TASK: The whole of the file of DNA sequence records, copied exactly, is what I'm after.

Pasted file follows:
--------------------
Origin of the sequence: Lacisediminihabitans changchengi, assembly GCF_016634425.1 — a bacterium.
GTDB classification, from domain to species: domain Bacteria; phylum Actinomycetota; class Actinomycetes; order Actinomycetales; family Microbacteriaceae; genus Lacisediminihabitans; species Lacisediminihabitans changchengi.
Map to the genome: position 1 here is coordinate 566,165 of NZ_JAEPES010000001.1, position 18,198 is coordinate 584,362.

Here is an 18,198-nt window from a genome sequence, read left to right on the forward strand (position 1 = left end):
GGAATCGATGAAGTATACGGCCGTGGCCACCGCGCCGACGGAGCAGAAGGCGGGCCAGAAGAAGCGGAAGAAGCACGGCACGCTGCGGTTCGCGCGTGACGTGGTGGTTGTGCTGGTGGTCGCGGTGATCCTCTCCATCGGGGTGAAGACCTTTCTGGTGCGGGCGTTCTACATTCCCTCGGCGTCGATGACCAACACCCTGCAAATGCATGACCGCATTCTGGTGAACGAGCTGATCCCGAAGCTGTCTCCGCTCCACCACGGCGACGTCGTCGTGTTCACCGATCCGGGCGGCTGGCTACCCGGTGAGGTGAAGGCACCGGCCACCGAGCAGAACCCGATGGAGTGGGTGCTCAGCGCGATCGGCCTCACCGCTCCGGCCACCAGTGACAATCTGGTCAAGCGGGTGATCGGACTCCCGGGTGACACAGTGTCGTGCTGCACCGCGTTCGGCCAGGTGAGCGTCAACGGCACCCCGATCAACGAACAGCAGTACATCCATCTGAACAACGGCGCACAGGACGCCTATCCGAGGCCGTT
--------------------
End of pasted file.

Origin of the sequence: Lacisediminihabitans changchengi, assembly GCF_016634425.1 — a bacterium.
GTDB classification, from domain to species: domain Bacteria; phylum Actinomycetota; class Actinomycetes; order Actinomycetales; family Microbacteriaceae; genus Lacisediminihabitans; species Lacisediminihabitans changchengi.
Map to the genome: position 1 here is coordinate 566,165 of NZ_JAEPES010000001.1, position 18,198 is coordinate 584,362.

Here is an 18,198-nt window from a genome sequence, read left to right on the forward strand (position 1 = left end):
GGAATCGATGAAGTATACGGCCGTGGCCACCGCGCCGACGGAGCAGAAGGCGGGCCAGAAGAAGCGGAAGAAGCACGGCACGCTGCGGTTCGCGCGTGACGTGGTGGTTGTGCTGGTGGTCGCGGTGATCCTCTCCATCGGGGTGAAGACCTTTCTGGTGCGGGCGTTCTACATTCCCTCGGCGTCGATGACCAACACCCTGCAAATGCATGACCGCATTCTGGTGAACGAGCTGATCCCGAAGCTGTCTCCGCTCCACCACGGCGACGTCGTCGTGTTCACCGATCCGGGCGGCTGGCTACCCGGTGAGGTGAAGGCACCGGCCACCGAGCAGAACCCGATGGAGTGGGTGCTCAGCGCGATCGGCCTCACCGCTCCGGCCACCAGTGACAATCTGGTCAAGCGGGTGATCGGACTCCCGGGTGACACAGTGTCGTGCTGCACCGCGTTCGGCCAGGTGAGCGTCAACGGCACCCCGATCAACGAACAGCAGTACATCCATCTGAACAACGGCGCACAGGACGCCTATCCGAGGCCGTT